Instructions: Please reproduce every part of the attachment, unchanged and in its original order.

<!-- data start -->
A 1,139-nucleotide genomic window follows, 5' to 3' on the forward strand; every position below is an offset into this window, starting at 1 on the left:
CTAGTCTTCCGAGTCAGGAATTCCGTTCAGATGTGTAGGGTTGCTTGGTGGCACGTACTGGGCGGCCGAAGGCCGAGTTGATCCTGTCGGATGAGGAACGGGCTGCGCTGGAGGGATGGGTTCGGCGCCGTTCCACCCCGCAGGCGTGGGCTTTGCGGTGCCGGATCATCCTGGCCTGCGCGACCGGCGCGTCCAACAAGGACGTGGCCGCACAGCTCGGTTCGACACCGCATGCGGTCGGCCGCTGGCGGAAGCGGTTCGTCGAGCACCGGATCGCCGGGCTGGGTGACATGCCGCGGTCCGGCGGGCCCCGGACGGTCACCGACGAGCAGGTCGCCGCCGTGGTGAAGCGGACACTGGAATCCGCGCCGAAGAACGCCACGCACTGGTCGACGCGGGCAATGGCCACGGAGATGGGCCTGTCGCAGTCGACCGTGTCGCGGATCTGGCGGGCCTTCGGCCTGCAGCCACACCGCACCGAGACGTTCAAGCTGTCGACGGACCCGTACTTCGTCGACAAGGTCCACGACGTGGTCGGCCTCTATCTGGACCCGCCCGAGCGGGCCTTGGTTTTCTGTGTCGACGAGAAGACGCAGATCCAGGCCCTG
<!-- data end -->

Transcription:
A 1,139-nucleotide genomic window follows, 5' to 3' on the forward strand; every position below is an offset into this window, starting at 1 on the left:
CTAGTCTTCCGAGTCAGGAATTCCGTTCAGATGTGTAGGGTTGCTTGGTGGCACGTACTGGGCGGCCGAAGGCCGAGTTGATCCTGTCGGATGAGGAACGGGCTGCGCTGGAGGGATGGGTTCGGCGCCGTTCCACCCCGCAGGCGTGGGCTTTGCGGTGCCGGATCATCCTGGCCTGCGCGACCGGCGCGTCCAACAAGGACGTGGCCGCACAGCTCGGTTCGACACCGCATGCGGTCGGCCGCTGGCGGAAGCGGTTCGTCGAGCACCGGATCGCCGGGCTGGGTGACATGCCGCGGTCCGGCGGGCCCCGGACGGTCACCGACGAGCAGGTCGCCGCCGTGGTGAAGCGGACACTGGAATCCGCGCCGAAGAACGCCACGCACTGGTCGACGCGGGCAATGGCCACGGAGATGGGCCTGTCGCAGTCGACCGTGTCGCGGATCTGGCGGGCCTTCGGCCTGCAGCCACACCGCACCGAGACGTTCAAGCTGTCGACGGACCCGTACTTCGTCGACAAGGTCCACGACGTGGTCGGCCTCTATCTGGACCCGCCCGAGCGGGCCTTGGTTTTCTGTGTCGACGAGAAGACGCAGATCCAGGCCCTG